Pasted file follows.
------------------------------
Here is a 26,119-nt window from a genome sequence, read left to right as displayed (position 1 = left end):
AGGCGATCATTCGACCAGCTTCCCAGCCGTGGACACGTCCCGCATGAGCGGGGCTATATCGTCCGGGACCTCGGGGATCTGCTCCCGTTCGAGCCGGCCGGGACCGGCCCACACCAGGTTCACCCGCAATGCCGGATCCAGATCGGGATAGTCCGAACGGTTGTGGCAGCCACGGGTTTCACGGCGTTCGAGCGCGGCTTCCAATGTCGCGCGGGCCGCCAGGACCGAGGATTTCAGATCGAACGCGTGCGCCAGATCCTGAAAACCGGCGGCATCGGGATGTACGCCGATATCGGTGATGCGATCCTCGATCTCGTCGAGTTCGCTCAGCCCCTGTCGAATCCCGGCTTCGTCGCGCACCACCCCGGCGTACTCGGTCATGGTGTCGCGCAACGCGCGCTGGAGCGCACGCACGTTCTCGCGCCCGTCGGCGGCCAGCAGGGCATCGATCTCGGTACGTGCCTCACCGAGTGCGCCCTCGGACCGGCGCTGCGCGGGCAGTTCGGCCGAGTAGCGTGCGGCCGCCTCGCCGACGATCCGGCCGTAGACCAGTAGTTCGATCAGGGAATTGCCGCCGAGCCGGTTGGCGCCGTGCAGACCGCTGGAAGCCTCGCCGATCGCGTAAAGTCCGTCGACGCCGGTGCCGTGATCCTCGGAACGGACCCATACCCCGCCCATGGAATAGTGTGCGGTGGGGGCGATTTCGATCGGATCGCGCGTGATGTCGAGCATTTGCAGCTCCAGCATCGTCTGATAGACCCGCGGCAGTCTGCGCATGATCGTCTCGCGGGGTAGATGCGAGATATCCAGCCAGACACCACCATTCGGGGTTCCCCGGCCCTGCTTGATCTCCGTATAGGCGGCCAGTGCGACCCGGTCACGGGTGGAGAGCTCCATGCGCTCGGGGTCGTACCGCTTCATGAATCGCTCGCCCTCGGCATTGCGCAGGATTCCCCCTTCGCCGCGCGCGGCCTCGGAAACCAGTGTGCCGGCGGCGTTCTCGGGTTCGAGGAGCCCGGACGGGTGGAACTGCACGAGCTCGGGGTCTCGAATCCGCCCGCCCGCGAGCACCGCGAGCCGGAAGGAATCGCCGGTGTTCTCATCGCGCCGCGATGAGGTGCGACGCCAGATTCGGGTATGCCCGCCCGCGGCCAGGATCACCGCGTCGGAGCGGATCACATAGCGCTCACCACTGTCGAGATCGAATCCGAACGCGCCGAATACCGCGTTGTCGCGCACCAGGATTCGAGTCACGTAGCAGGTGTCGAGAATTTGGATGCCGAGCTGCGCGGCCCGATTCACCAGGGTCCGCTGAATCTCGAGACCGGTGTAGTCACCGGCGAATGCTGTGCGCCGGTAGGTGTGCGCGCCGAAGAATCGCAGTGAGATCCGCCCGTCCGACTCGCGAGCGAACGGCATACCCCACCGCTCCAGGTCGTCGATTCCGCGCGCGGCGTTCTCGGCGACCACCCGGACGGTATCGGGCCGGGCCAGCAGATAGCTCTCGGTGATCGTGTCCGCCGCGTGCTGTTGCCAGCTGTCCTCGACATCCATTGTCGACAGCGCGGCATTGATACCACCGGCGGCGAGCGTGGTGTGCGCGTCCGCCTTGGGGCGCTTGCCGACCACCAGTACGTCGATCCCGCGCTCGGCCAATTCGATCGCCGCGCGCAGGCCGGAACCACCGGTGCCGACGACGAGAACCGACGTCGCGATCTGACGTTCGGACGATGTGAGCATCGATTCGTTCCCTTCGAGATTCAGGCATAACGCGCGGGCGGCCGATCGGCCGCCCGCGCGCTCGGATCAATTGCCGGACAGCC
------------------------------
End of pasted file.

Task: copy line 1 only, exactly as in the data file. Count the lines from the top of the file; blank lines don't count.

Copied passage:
Here is a 26,119-nt window from a genome sequence, read left to right as displayed (position 1 = left end):